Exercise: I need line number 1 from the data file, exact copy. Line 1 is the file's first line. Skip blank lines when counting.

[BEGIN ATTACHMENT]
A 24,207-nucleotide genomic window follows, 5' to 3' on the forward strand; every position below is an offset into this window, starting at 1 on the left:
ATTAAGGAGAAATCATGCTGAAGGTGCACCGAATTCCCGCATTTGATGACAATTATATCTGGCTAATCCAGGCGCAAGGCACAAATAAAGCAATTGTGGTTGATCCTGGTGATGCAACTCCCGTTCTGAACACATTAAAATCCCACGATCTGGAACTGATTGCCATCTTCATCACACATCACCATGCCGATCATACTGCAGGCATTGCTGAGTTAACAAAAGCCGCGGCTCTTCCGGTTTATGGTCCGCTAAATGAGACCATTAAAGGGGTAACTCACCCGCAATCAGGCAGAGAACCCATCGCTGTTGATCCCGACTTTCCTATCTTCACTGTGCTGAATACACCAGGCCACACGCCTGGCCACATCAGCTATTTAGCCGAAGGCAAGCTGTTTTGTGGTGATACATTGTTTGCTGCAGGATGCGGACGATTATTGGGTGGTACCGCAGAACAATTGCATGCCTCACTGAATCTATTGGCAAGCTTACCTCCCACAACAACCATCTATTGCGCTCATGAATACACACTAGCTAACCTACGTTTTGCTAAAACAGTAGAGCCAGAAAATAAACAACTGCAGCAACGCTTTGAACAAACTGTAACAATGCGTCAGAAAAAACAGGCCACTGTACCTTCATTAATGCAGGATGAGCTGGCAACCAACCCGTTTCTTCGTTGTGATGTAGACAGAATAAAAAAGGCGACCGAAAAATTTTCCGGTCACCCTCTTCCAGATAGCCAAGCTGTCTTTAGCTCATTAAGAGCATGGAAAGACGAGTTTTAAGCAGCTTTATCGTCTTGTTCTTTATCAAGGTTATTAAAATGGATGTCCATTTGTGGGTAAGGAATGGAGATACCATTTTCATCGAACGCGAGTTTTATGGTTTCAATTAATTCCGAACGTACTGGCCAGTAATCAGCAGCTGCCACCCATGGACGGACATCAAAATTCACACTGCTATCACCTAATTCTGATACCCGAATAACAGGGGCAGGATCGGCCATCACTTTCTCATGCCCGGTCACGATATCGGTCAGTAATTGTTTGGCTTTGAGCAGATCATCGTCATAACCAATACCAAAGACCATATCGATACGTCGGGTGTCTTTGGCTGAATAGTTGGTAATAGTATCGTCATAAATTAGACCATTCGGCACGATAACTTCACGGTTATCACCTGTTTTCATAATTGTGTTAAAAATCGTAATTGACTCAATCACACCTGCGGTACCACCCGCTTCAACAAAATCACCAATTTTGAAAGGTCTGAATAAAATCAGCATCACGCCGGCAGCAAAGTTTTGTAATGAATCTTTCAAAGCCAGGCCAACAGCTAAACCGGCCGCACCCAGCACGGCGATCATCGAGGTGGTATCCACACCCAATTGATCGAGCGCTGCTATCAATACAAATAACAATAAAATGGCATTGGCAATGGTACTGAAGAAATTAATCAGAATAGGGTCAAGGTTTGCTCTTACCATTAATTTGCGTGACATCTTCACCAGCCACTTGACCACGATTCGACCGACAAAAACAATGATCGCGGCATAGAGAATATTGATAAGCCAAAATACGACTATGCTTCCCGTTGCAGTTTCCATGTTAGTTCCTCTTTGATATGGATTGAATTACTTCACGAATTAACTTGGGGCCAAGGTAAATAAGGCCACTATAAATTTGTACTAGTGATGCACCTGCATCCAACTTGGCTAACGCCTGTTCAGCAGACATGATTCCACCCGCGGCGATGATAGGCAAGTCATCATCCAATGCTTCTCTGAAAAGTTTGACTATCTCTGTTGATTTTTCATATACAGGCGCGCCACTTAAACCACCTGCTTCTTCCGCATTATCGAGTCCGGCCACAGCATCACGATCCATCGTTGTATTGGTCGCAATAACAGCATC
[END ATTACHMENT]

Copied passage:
A 24,207-nucleotide genomic window follows, 5' to 3' on the forward strand; every position below is an offset into this window, starting at 1 on the left: